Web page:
Across the HbA1c and weight/composite outcomes cohorts, the most common combinations of baseline OADs were metformin plus SU (42.2%–50.5%) and metformin plus DPP-4i (26.2%–32.4%; table 1 and online supplemental table 4). To confirm that two OADs were taken at the same time, we assessed days covered and showed that, on average, each patient received two OADs simultaneously for 100 days during the baseline period. For treatment intensification in the HbA1c cohorts, the most common GLP-1 RAs used were liraglutide (49.5%–49.6%), exenatide extended release (22.1%–22.5%) and dulaglutide (19.6%–20.0%; online supplemental figure 2). No patients in the analyses had received injectable or oral semaglutide, because their availability did not overlap with the study period or meet the inclusion criterion requiring 180 days of follow-up. The most common OADs used were DPP-4is (30.9%), SUs (25.1%) and sodium-glucose co-transporter-2 inhibitors (22.3%). The vast majority of the patients who intensified treatment with insulin received a long-acting form (83.2%), with only 5.5% receiving rapid-acting insulin and 4.3% receiving both long-acting and rapid-acting insulin. A similar pattern was observed in the weight/composite outcomes cohorts.
HbA1c reduction from baseline
ORs, 95% CIs, and numbers and percentages of patients achieving single and composite outcomes are presented in figure 2. Absolute changes from baseline are presented in online supplemental figure 3 and online supplemental table 6.
GLP-1 RA versus OAD(s)
In total, 38.3% of patients intensifying treatment with GLP-1 RA and 32.1% of those intensifying with OAD(s) reached an HbA1c target of <7% (53 mmol/mol), equating to an OR of 1.35 in favor of GLP-1 RA (95% CI 1.03 to 1.77; p=0.032; figure 2A). This increased to 48.2% vs 34.5% (OR: 2.03; 95% CI 1.41 to 2.92; p<0.001) in patients who were adherent to medication postintensification.
Overall, treatment intensification with either a GLP-1 RA or OAD(s) was associated with mean absolute reductions from baseline in HbA1c of –1.0% (–10.4 mmol/mol) and –0.7% (–7.8 mmol/mol), respectively, with a –0.25% (–2.7 mmol/mol) reduction in favor of GLP-1 RA (p=0.001). The difference between treatments was more pronounced in a subgroup of patients who were adherent to treatment postintensification (GLP-1 RA: n=278, –1.3% (–13.7 mmol/mol); OAD(s): n=313, –0.8% (–8.6 mmol/mol); –0.41% (–4.5 mmol/mol) in favor of GLP-1 RA; p<0.001).
GLP-1 RA versus insulin
In total, 32.7% of those who intensified treatment with GLP-1 RA and 22.9% of those intensifying with insulin reached an HbA1c target of <7% (53 mmol/mol), equating to an OR for GLP-1 RA versus insulin of 1.77 (95% CI 1.27 to 2.47; p<0.001; figure 2B). This increased to 41.9% vs 23.9% (OR: 2.39; 95% CI 1.47 to 3.89; p<0.001) in patients who were adherent to medication (figure 2B).
Treatment intensification with GLP-1 RA was associated with a significantly greater mean absolute reduction from baseline in HbA1c, compared with insulin (–1.3% (–14.0 mmol/mol) and –0.8% (–8.6 mmol/mol), respectively; –0.45% (–4.9 mmol/mol) in favor of GLP-1 RA; p<0.001), including in patients who were adherent to treatment postintensification (GLP-1 RA: n=215, –1.6% (–17.2 mmol/mol) reduction; insulin: n=142, –0.9% (–9.8 mmol/mol) reduction; –0.5% (–5.5 mmol/mol) in favor of GLP-1 RA; p<0.001).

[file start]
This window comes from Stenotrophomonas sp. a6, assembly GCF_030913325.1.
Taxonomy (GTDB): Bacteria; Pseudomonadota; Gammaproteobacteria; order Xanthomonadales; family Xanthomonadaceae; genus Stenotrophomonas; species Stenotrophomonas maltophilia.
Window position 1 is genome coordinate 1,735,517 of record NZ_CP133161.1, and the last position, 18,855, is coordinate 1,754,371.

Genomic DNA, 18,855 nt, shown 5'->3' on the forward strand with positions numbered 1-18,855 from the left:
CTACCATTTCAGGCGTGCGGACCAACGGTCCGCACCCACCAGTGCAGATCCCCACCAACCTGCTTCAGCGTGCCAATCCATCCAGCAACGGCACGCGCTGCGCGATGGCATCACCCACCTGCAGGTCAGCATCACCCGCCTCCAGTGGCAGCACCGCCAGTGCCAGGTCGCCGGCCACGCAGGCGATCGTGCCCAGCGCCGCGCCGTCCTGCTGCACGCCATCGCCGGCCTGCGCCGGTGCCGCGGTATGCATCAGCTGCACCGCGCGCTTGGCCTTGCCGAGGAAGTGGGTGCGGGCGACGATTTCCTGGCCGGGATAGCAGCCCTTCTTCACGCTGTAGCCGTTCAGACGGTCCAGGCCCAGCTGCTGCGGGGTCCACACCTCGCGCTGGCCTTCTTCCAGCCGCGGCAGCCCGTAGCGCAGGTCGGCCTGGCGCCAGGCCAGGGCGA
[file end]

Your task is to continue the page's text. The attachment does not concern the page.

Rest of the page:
Weight reduction from baseline
GLP-1 RA versus OAD(s)
Consistently greater percentages of those receiving GLP-1 RAs at treatment intensification achieved no weight gain and ≥3% weight loss, versus patients receiving OAD(s). This equated to ORs of 2.10 and 1.72 in favor of GLP-1 RA versus OAD(s) for each respective endpoint (p<0.001; figure 2A). In patients who were adherent to treatment, the OR for no weight gain was 2.71 in favor of GLP-1 RA versus OAD(s).
Treatment intensification with a GLP-1 RA rather than OAD(s) resulted in significantly greater weight loss from baseline (GLP-1 RA: –2.4 kg (–2.2%); OAD(s): –0.7 kg (–0.6%); –1.7 kg in favor of GLP-1 RA; p<0.001), including in patients who were adherent to treatment (GLP-1 RA: –2.8 kg (–2.4%); OAD(s): –0.7 kg (–0.5%); –2.3 kg in favor of GLP-1 RA; p<0.001).
GLP-1 RA versus insulin
Significantly greater percentages of those receiving GLP-1 RAs at treatment intensification achieved no weight gain and ≥3% weight loss versus patients receiving insulin, with ORs of 3.67 and 2.95 in favor of GLP-1 RAs for each respective endpoint (p<0.001; figure 2B). In patients who were adherent to treatment, the OR for no weight gain was 4.40 in favor of GLP-1 RA versus insulin.
Treatment intensification with a GLP-1 RA was associated with significant reductions in weight from baseline, whereas intensification with insulin resulted in a small mean gain (GLP-1 RA: –2.4 kg (–2.3%); insulin: +0.05 kg (+0.3%); –2.5 kg in favor of GLP-1 RA; p<0.001). This pattern was replicated in patients who were adherent to treatment (GLP-1 RA: –2.5 kg (–2.3%); insulin: +0.04 kg (+0.3%); –2.7 kg in favor of GLP-1 RA; p<0.001).
Baseline OAD discontinuation
Full data on the percentages of patients discontinuing each baseline OAD in the HbA1c cohort are shown in online supplemental table 5.
GLP-1 RA versus OAD(s)
In total, 43.2% of those receiving a GLP-1 RA discontinued at least one of their baseline OADs, compared with 29.2% of those who intensified treatment with additional OAD(s), equating to an OR of 1.91 (95% CI 1.48 to 2.48; p<0.001; figure 2A).
GLP-1 RA versus insulin